Numlock News: January 28, 2020 • Furs, Gold Toilets, High Frequency Trades
By Walt Hickey
Regrets, I've had a few: a number of furnishings from Frank Sinatra’s executive suite at the former Golden Nugget Casino in Atlantic City, New Jersey went up for auction. Some of the most striking fixtures to hit the auction block were Sinatra’s marble and gold seated toilets, because you can take the crooner out of New Jersey but you can’t take the New Jersey out of the crooner. In what I have confirmed is not a weaker, late-season Paulie plot from The Sopranos, Frank’s basic Italian marble toilet sold for $1,800. Then, as to answer the question “For what is a man, what has he got?” the deluxe toilet with the golden seat fetched $4,250. Besides the throne that Ocean’s 11 built, all 197 items up for auction were sold, with the top seller being a $33,000 Enid Yandell fountain.
High Frequency Trading
The U.K.’s financial regulator has released a report quantifying the cost to investors when it comes to high-speed trading algorithms. The practice known as “latency arbitrage” is when ultra-fast traders attempt to get the jump on the rest of the market thanks to their faster systems and oftentimes custom infrastructure investments. This quick-finger automated process is a side effect of the way market works, and regulators have sought to eliminate the arms race by building in split-second delays or other speed bumps. The reason is simple: everyone else in the market is less likely to post competitive quotes for stocks because the speediest traders can swoop in by sheer technical quickness rather than any inherent evaluation of the market. Globally, the estimated trader revenue from latency arbitrage is $4.8 billion skimmed from traditional investors by the speed freaks.
According to tracking service Reelgood, the number of movies on Netflix fell from 6,755 films in 2010 to just 3,730 titles in 2020. Meanwhile, the number of television shows — which by their very nature are much longer works, time-wise — jumped from 530 to 2,108 over that same period. The combined number of film and television titles appears to have peaked on Netflix in 2012, when there were 11,000 titles on the service. That slipped precipitously and by 2015 there were 5,769 titles, which then slowly fell to a low of 5,158 titles in 2018. The growth from that nadir over the past two years has been almost entirely in new Netflix original content.
The Center for Disease Control and Prevention reported that the percentage of Americans who reported binge drinking fell from 18.9 percent in 2011 to 18.0 percent in 2017, according to the latest data. However, while the percentage of heavy drinkers has slipped, those who do are drinking more: 529 drinks per year in 2017, up 57 annualized drinks compared to 2011. The largest pop in consumption was in Idaho, where the average number of drinks increased from 433 in 2011 to 793 in 2017 for binge drinkers. Wyoming’s binge drinkers consumed the most, downing 1,219 drinks per year in 2017.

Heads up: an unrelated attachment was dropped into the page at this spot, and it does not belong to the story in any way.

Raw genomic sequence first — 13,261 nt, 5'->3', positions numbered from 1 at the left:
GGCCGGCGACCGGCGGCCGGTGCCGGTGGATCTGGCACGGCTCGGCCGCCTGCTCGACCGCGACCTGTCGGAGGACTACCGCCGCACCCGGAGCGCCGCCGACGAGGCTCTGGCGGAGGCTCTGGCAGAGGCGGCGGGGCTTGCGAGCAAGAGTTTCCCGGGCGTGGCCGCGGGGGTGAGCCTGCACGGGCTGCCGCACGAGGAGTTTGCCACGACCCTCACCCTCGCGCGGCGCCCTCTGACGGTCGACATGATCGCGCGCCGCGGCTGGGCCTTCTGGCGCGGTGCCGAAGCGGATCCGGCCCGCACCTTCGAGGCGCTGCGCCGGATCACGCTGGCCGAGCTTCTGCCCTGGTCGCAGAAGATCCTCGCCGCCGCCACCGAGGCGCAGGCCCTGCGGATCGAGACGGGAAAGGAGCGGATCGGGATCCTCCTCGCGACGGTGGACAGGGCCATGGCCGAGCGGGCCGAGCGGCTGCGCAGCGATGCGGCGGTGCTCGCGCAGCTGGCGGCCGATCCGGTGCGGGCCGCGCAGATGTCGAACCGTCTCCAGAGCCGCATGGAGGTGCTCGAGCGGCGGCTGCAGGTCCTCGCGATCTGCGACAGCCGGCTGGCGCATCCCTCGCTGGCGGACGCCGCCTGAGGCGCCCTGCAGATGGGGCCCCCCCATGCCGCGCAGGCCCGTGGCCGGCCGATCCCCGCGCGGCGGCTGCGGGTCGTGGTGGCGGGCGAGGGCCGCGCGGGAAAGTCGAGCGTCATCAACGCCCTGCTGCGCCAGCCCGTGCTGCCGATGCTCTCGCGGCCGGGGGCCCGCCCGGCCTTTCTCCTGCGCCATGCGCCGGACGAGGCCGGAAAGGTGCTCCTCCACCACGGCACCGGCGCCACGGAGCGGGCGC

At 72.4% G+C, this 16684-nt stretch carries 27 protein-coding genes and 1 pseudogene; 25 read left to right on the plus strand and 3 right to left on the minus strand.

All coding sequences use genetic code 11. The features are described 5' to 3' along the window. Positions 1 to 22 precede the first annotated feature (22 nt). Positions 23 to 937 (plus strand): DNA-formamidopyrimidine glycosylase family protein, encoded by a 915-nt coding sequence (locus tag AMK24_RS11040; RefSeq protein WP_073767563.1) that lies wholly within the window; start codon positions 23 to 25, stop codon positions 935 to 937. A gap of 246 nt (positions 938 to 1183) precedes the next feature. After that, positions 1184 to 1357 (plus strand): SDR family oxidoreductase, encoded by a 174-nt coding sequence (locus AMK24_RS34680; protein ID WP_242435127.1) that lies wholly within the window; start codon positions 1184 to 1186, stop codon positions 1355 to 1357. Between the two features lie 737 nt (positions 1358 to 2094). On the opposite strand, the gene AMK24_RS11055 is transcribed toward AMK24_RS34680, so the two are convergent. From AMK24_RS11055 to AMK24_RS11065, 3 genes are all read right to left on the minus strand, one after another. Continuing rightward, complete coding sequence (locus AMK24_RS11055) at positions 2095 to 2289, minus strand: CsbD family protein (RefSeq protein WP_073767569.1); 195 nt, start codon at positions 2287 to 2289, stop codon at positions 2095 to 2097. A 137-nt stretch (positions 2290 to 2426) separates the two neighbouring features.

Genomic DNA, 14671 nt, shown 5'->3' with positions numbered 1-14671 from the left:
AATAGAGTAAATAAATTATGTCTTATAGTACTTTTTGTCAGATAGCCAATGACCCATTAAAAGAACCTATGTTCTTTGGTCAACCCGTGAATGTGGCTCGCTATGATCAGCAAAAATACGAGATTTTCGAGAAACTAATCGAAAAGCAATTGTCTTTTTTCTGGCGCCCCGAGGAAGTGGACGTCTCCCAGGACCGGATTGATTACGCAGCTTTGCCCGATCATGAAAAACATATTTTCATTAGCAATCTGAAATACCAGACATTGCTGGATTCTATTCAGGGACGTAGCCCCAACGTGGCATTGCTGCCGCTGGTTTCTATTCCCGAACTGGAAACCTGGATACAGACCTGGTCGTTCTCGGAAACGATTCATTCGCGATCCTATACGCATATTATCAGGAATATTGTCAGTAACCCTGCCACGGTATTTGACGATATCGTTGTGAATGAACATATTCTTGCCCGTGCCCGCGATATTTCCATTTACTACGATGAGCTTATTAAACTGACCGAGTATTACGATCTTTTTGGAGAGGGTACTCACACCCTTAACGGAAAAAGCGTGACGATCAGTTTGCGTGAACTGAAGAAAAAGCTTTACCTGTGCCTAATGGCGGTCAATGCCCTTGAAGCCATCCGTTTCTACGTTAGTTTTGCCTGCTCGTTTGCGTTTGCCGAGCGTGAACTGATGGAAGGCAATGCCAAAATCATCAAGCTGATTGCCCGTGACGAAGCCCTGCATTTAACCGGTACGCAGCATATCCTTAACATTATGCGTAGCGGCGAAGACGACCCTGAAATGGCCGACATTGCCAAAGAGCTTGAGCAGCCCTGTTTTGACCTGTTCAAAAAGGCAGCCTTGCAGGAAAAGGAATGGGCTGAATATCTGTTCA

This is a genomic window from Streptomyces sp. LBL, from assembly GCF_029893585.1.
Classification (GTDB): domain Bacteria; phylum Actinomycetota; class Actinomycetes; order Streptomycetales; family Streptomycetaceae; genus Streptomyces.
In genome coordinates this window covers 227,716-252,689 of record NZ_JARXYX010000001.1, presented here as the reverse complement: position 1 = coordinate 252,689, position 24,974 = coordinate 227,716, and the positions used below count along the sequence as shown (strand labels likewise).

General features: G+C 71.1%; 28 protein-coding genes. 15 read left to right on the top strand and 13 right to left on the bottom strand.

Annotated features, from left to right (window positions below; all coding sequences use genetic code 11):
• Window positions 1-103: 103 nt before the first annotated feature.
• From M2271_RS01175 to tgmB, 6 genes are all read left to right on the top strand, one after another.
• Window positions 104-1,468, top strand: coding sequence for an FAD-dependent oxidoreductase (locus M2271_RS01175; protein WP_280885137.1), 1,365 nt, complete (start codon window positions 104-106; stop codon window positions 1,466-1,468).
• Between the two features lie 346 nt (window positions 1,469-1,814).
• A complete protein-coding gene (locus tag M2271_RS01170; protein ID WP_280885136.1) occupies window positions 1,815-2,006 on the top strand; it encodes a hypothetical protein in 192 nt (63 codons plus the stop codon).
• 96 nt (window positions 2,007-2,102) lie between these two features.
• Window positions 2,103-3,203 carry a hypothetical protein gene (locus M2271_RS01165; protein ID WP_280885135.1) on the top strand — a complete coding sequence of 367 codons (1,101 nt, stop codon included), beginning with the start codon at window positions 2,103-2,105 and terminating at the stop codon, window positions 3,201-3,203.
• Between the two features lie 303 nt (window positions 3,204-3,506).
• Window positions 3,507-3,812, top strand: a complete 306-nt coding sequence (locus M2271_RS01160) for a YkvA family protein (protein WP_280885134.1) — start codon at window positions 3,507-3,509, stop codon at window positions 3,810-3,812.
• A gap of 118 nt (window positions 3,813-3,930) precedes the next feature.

After 16 years of service NASA will shut down the Spitzer telescope this week. The issue is that the telescope — designed to detect light in infrared wavelengths — trails Earth in its orbit, and the distance has been growing, making it more difficult to maneuver in order to charge it with solar power, to transmit data, or to point it in space. It had an excellent run, finding a ring around Saturn, laying the groundwork for exoplanet detection and observing billions-of-years-old-light. Interestingly, it’s being left in orbit, and Earth won’t catch up to it again until 2051. That’ll be a fun reunion.
In 2003, when the SARS outbreak struck China, the nation accounted for 4.3 percent of world economic output. Last year, it was 16.3 percent, so the coronavirus outbreak and subsequent reaction may have world-impacting economic effects well beyond the borders. Tourism alone is in trouble: 134 million Chinese traveled abroad last year, and 7 million people were projected to travel internationally this Lunar New Year, up from 6.3 million in 2019. China’s neighbors — Thailand, Vietnam, Japan and Hong Kong — could see immediate dents in visits. In Macau, a major gambling destination, visitors from mainland China were down 80 percent on Sunday compared to a year earlier, a possible preview of what’s to come if the outbreak is exacerbated.
Fur has been attracting the anger of activists for a while; however, the number of people moving away from the fashion is starting to make a dent. Last year, the International Fur Federation reported the industry had $30 billion in sales, which is somewhere between 10 percent and 15 percent down. Most of that drop was attributed to economic difficulties in China and Russia, two enormous fur markets, but retailers like Macy’s and Bloomingdale’s, which announced they will stop selling fur by the end of 2020, still represent something like 4 percent to 5 percent of fur sales. While new fur is obviously controversial, older, inherited furs — clothing made from animals killed decades ago — are still complicated for some inheritors. However, the maintenance and tailoring of these previously owned items to update them for more modern styles at no new loss of life has actually been a growth business for furriers dealing with a declining share of apparel.
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